What Were the 12 Tribes of Israel?

12 Tribes of Israel Mosaic
12 Tribes of Israel Mosaic. Public Domain

The 12 tribes of Israel both divided and unified the ancient nation of the Hebrew people.

The tribes came from Jacob, the grandson of Abraham, to whom God promised the title "father of many nations" (Genesis 17:4-5).  God renamed Jacob "Israel" and favored him with 12 sons:  Reuben, Simeon, Levi, Judah, Dan, Naphtali, Gad, Asher, Issachar, Zebulun, Joseph, and Benjamin.

Each son became the patriarch or leader of a tribe that bore his name.

  When God rescued the Israelites from slavery in Egypt, they camped together in the desert, each tribe gathered in its own smaller camp. After they built the desert tabernacle under God's command, the tribes camped around it to remind them God was their king and protector.

Finally, the Israelites entered the Promised Land, but they had to drive out the pagan tribes who already lived there.  Even though they were divided into 12 tribes, the Israelites recognized they were one unified people under God.

When the time came to assign sections of the land, it was done by tribes.  However, God had decreed that the tribe of Levi was to be priests. They did not get a portion of the land but were to serve God at the tabernacle and later the temple. In Egypt, Jacob had adopted his two grandsons by Joseph, Ephraim, and Manasseh. Instead of a portion of Joseph's tribe, Ephraim's and Manasseh's tribes each got a portion of land.

The number 12 represents perfection, as well as God's authority.  It stands for a solid foundation for government and completeness.  Symbolic references to the 12 tribes of Israel abound throughout the Bible.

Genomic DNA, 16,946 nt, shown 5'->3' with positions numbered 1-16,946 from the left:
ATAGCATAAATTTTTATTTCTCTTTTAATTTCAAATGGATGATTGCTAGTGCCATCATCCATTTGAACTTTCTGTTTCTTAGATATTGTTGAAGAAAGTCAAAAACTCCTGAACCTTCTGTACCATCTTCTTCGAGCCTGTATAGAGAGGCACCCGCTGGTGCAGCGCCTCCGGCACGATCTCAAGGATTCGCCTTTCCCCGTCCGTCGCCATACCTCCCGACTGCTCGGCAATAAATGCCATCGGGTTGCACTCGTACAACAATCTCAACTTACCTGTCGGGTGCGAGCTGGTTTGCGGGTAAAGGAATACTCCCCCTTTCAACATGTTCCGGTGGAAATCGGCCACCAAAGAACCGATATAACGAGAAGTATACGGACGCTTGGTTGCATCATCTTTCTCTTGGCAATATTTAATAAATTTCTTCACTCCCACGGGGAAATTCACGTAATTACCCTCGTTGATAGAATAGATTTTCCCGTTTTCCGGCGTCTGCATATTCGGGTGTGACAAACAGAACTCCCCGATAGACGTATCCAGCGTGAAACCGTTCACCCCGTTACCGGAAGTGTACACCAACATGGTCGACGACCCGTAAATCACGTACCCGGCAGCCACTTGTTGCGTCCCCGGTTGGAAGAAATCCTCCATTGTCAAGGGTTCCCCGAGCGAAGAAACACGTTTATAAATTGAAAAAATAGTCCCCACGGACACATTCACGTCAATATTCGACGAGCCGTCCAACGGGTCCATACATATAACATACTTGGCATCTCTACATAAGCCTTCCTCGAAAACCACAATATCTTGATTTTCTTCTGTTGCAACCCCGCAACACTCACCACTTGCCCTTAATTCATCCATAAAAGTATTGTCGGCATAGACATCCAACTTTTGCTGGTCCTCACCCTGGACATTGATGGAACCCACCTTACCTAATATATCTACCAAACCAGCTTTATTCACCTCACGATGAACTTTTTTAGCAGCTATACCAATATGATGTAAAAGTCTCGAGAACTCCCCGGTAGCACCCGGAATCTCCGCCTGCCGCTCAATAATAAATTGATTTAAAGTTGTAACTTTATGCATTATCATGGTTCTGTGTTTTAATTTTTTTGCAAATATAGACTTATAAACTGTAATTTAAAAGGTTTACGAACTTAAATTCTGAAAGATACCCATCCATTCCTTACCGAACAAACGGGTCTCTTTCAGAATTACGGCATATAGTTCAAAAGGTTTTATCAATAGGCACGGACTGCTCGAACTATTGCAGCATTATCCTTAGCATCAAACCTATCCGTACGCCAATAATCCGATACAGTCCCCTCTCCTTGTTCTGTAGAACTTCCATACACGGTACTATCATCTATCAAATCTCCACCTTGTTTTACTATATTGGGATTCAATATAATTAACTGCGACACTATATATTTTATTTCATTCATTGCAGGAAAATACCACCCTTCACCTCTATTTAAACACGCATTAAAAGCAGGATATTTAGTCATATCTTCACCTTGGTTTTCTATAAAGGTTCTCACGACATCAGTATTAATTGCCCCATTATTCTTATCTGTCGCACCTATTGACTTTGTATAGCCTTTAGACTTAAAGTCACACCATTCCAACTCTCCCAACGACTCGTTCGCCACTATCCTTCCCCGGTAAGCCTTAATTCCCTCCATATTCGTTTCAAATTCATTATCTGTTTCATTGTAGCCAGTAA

Moses built an altar with 12 pillars, representing the tribes (Exodus 24:4).  There were 12 stones on the high priest's ephod, or holy vest, each representing one tribe.

  Joshua set up a memorial of 12 stones after the people crossed the Jordan River.

When King Solomon built the first temple in Jerusalem, a huge washing bowl called the Sea sat on 12 bronze bulls, and 12 bronze lions guarded the steps. The prophet Elijah built an altar of 12 stones on Mount Carmel.

Jesus Christ, who came from the tribe of Judah, chose 12 apostles, signifying that he was ushering in a new Israel, the Church. After feeding the five thousand, the apostles picked up 12 baskets of leftover food:

Jesus said to them, “I tell you the truth, at the renewal of all things, when the Son of Man sits on his glorious throne, you who have followed me will also sit on twelve thrones, judging the twelve tribes of Israel." (Matthew 19:28, NIV)

In the prophetic book of Revelation, an angel shows John the Holy City, Jerusalem, coming down out of heaven:

It had a great, high wall with twelve gates, and with twelve angels at the gates.  On the gates were written the names of the twelve tribes of Israel. (Revelation 21:12, NIV)

Over the centuries, the 12 tribes of Israel fell apart by marrying foreigners but mainly through the conquests of hostile invaders.  The Assyrians overran part of the kingdom, then in 586 B.C., the Babylonians attacked, carrying thousands of Israelites into captivity in Babylon.

  After that, the Greek empire of Alexander the Great took over, followed by the Roman empire, which destroyed the temple in 70 A.D., dispersing most of the Jewish population throughout the world.

Bible References to the 12 Tribes of Israel:

Genesis 49:28; Exodus 24:4, 28:21, 39:14; Ezekiel 47:13; Matthew 19:28; Luke 22:30; Acts 26:7; James 1:1; Revelation 21:12.

Sources: biblestudy.org, gotquestions.org, The International Standard Bible Encyclopedia, James Orr, general editor; Holman Treasury of Key Bible Words, Eugene E. Carpenter and Phillip W. Comfort; Smith's Bible Dictionary, William Smith.